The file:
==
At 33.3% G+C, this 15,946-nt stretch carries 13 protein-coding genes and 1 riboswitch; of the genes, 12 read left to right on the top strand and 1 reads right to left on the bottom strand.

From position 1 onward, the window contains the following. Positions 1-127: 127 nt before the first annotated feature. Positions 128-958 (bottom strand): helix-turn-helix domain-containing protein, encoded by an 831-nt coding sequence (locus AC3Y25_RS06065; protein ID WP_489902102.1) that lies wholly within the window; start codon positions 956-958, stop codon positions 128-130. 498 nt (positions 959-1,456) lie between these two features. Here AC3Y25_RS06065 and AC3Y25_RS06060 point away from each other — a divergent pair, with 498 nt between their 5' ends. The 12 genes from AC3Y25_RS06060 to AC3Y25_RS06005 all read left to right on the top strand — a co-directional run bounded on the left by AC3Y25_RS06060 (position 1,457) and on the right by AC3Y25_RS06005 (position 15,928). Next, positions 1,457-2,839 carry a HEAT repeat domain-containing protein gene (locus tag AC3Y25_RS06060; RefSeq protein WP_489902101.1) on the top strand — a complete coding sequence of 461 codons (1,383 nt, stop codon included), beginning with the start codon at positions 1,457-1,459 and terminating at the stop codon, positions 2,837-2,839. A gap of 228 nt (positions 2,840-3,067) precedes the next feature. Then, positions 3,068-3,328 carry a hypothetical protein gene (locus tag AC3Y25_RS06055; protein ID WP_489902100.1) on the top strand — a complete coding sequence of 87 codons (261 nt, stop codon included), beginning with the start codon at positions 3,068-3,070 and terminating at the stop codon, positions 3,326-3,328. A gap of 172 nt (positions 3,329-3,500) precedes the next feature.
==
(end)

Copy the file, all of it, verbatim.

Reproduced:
At 33.3% G+C, this 15,946-nt stretch carries 13 protein-coding genes and 1 riboswitch; of the genes, 12 read left to right on the top strand and 1 reads right to left on the bottom strand.

From position 1 onward, the window contains the following. Positions 1-127: 127 nt before the first annotated feature. Positions 128-958 (bottom strand): helix-turn-helix domain-containing protein, encoded by an 831-nt coding sequence (locus AC3Y25_RS06065; protein ID WP_489902102.1) that lies wholly within the window; start codon positions 956-958, stop codon positions 128-130. 498 nt (positions 959-1,456) lie between these two features. Here AC3Y25_RS06065 and AC3Y25_RS06060 point away from each other — a divergent pair, with 498 nt between their 5' ends. The 12 genes from AC3Y25_RS06060 to AC3Y25_RS06005 all read left to right on the top strand — a co-directional run bounded on the left by AC3Y25_RS06060 (position 1,457) and on the right by AC3Y25_RS06005 (position 15,928). Next, positions 1,457-2,839 carry a HEAT repeat domain-containing protein gene (locus tag AC3Y25_RS06060; RefSeq protein WP_489902101.1) on the top strand — a complete coding sequence of 461 codons (1,383 nt, stop codon included), beginning with the start codon at positions 1,457-1,459 and terminating at the stop codon, positions 2,837-2,839. A gap of 228 nt (positions 2,840-3,067) precedes the next feature. Then, positions 3,068-3,328 carry a hypothetical protein gene (locus tag AC3Y25_RS06055; protein ID WP_489902100.1) on the top strand — a complete coding sequence of 87 codons (261 nt, stop codon included), beginning with the start codon at positions 3,068-3,070 and terminating at the stop codon, positions 3,326-3,328. A gap of 172 nt (positions 3,329-3,500) precedes the next feature.